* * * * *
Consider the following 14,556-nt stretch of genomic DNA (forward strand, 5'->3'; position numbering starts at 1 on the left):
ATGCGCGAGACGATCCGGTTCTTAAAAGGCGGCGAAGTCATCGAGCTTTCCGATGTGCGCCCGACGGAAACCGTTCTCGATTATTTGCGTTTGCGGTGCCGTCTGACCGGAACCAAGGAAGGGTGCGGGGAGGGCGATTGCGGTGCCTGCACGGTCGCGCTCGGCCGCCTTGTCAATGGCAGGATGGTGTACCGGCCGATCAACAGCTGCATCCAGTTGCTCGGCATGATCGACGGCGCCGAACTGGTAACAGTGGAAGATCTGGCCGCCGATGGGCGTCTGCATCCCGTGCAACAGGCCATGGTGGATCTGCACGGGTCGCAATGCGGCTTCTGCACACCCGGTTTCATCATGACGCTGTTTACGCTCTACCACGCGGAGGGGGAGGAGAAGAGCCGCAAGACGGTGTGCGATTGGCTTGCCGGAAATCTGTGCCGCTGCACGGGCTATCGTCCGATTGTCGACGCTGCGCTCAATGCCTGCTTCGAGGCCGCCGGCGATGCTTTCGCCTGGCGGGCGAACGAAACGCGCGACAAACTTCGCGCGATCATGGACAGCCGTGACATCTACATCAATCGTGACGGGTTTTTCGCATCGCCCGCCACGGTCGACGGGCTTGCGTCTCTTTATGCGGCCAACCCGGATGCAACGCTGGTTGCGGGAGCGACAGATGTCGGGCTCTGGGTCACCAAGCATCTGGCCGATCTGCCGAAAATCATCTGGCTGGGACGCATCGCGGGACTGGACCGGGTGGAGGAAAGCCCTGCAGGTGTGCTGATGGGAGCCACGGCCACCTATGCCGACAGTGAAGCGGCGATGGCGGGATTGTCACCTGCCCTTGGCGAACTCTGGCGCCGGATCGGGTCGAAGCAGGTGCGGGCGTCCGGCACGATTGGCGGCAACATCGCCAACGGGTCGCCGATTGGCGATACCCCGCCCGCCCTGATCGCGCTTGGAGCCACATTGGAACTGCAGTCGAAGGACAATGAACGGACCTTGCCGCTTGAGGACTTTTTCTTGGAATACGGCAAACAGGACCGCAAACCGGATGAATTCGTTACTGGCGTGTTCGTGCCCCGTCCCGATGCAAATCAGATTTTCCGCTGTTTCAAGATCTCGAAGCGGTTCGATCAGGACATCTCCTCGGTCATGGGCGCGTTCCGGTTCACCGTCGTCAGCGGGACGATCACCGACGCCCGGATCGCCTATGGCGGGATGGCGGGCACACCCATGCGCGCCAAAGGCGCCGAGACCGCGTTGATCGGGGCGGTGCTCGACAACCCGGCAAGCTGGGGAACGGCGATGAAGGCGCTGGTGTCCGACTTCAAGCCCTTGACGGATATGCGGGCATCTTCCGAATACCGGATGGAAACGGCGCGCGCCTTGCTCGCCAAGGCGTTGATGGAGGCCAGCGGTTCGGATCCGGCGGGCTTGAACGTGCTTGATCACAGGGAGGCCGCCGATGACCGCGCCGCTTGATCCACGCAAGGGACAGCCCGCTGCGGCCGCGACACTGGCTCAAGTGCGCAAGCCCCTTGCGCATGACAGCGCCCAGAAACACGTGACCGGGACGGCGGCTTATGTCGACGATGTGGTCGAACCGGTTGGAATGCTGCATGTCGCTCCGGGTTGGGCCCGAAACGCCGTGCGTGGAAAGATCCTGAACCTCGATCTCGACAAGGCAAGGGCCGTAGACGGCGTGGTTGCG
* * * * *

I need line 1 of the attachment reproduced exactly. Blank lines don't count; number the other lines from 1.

Consider the following 14,556-nt stretch of genomic DNA (forward strand, 5'->3'; position numbering starts at 1 on the left):